See related Grits posts:


Anonymous said...

"The veterans have unique problems that come from their service not only in Iraq and Afghanistan, there's still some from Vietnam," said state District Judge Mike Snipes, who aims to hold the first Dallas veterans docket in April.

That's a given and I honor all who serve our country. It would have been helpful on the part of the news reporter to try and determine:

1. how many of the 4,500 had previous arrest records; and

2. how many of the 4,500 had criminal charges pending but charges were dismissed in lieu of them joining the military. It happens you know.

A good program here nonetheless.

sunray's wench said...

A very good iodea, but you can get PTSD from other events besides being in a combat zone. What about those who are suffering PTSD from some other event, don't they deserve some consideration too? Instead of fixing a small part of the system, this should be implemented across the whole justice system.

Susan Hays said...

Grits, I attended the vet courts forum Sens. Ellis & Van de Putte, and Rep. Vaught hosted on Tuesday, and I'm going to have to take issue with your comment that it's unclear there's a justification for segmenting them out as a class. I thought I (amateur voyeur of criminal justice policy that I am) was pretty savvy about the concept, but I learned a lot at the forum about how bad the problem is.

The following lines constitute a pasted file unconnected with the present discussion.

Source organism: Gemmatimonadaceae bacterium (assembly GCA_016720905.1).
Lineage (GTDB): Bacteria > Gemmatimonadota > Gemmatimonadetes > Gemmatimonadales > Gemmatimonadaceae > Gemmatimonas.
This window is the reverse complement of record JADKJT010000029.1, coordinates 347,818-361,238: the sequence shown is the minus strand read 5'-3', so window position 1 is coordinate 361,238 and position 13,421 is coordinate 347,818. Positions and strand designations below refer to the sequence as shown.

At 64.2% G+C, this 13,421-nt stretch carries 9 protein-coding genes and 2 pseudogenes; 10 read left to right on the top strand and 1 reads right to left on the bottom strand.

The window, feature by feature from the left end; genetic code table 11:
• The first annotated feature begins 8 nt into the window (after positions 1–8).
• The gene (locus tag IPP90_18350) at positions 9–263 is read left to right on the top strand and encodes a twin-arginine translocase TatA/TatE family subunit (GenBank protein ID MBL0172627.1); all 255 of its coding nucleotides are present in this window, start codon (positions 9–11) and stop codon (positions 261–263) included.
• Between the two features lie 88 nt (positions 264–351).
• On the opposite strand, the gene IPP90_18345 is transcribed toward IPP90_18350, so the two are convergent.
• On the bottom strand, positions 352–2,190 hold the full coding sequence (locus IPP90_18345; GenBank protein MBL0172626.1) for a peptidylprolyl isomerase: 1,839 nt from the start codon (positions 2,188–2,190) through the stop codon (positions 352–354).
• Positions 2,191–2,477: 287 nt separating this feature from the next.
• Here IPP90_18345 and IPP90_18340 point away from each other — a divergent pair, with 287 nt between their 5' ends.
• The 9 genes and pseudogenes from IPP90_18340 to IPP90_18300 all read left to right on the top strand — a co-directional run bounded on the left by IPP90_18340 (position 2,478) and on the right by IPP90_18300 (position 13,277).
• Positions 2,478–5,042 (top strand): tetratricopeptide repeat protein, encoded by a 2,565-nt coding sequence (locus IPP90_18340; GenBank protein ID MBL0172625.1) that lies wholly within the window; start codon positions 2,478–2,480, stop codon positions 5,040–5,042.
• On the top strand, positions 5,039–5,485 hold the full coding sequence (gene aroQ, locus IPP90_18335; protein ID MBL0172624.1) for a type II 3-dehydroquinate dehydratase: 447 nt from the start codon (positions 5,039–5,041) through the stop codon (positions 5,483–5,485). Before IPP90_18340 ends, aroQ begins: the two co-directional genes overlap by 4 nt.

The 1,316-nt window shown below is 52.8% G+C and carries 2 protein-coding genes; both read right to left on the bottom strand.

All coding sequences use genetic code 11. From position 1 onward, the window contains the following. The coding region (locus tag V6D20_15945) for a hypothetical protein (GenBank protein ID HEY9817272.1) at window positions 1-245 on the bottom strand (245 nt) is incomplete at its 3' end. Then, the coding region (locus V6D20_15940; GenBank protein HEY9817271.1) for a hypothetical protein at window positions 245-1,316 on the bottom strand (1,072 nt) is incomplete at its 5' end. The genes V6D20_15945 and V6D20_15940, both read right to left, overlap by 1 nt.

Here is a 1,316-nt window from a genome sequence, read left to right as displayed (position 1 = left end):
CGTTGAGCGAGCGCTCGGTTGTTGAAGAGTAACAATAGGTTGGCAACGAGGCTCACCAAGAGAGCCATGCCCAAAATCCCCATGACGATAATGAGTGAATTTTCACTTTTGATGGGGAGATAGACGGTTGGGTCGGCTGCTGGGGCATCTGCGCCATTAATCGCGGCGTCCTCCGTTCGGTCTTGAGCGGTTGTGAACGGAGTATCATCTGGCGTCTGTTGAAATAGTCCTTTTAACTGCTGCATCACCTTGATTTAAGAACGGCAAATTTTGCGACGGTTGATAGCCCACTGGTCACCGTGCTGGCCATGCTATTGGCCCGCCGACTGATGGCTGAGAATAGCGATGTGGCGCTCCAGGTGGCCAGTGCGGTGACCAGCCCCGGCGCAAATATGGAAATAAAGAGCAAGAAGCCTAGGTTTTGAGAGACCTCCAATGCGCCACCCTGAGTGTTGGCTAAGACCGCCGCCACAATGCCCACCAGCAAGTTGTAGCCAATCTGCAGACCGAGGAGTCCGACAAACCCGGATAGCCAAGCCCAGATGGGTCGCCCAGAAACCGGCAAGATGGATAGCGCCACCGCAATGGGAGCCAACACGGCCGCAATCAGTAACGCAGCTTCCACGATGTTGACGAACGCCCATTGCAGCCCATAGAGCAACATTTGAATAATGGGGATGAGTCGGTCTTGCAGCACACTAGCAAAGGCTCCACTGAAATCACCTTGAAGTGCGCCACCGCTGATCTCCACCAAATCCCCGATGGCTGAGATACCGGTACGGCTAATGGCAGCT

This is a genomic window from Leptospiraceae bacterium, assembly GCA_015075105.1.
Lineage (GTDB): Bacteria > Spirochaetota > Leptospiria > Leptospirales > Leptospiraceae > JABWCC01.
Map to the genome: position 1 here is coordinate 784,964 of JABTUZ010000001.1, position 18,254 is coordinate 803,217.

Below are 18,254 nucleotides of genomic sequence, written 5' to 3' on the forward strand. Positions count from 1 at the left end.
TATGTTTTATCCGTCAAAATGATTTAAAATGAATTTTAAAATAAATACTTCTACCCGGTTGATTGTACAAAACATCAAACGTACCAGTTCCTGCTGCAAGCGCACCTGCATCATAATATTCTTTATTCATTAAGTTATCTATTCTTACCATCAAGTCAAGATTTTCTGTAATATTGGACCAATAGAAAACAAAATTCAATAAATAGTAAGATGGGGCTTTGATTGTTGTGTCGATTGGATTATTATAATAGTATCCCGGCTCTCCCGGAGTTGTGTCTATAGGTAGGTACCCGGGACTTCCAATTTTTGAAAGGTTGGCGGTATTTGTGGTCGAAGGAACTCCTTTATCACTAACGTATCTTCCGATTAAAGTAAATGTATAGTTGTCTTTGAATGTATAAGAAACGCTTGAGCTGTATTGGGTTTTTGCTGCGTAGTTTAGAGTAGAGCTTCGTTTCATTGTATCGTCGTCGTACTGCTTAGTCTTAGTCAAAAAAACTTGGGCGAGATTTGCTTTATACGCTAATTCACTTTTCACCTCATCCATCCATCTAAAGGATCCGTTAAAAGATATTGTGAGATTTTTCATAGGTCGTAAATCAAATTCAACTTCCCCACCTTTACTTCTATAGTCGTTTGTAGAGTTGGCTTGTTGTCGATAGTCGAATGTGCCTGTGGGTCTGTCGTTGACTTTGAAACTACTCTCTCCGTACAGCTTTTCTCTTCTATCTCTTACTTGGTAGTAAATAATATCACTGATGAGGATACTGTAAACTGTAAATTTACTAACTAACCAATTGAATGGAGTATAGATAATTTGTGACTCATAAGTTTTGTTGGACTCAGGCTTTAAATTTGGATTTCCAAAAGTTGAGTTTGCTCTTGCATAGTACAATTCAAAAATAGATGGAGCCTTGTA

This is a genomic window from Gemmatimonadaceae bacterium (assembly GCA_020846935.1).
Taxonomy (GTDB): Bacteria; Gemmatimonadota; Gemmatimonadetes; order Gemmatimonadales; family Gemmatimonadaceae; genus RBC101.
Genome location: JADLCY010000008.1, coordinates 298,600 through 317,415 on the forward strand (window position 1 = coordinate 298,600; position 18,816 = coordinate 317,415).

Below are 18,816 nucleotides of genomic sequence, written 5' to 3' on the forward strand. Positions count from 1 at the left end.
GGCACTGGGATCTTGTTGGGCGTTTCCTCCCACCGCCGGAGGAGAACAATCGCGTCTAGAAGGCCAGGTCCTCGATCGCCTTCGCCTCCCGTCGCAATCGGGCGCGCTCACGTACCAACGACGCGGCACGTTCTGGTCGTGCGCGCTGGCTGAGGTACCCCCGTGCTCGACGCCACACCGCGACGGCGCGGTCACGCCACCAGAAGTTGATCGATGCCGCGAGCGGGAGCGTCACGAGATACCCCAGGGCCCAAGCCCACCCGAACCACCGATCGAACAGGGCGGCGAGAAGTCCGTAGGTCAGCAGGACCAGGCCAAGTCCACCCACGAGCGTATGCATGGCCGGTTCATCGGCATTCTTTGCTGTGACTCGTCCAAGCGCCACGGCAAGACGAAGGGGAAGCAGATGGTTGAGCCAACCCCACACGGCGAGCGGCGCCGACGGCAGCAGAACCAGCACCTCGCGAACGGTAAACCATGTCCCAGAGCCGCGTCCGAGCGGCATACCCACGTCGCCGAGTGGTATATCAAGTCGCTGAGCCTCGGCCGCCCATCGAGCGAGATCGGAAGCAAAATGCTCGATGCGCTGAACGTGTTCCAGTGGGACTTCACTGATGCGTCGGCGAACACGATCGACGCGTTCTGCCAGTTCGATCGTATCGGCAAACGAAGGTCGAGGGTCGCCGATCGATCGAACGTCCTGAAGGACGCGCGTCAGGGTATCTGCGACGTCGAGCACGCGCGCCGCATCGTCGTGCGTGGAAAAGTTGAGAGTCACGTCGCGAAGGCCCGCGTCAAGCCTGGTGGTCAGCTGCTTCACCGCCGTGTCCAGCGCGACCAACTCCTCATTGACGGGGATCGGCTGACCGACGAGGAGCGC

Vets in the system are more likely to be mentally ill than the general population (about 20% to 15%), more likely to be dependent on alcohol, and, in the good news dept., more likely to be employed when arrested. Many did not have mental health problems before serving our country -- they share a common source for the problem that led to criminal behavior. As vets, all can access services that the general pop cannot. Having a specialty court with staff trained in vets' issues is not only smart and compassionate, it's efficient.

I was also taken aback by the numbers entering the system. Harris County is booking in 350-450 vets a month. (Dallas isn't tracking them yet.)

Vets are also involved in getting these courts going. I can't help but think that a vet in trouble will benefit by having a judge, a DA, or a PD on his or her case look them in the eye and say "I served in Iraq, too." That moment of feeling understood has to go a long way.

Aside from owing it to the men and women who would risk an IED hit for the country, these courts are good policy. I expect they will do very well.

As a final note, I am also baffled why the judges setting these up are having to scrounge for funds. Why does the justice system have to look to outside grants in the first place? Isn't doing justice the most basic of government service? Why aren't the counties stepping up? Very penny-wise and pound foolish to not cough up $100,000 in extra staff costs to save 100s of thousands in incarceration costs.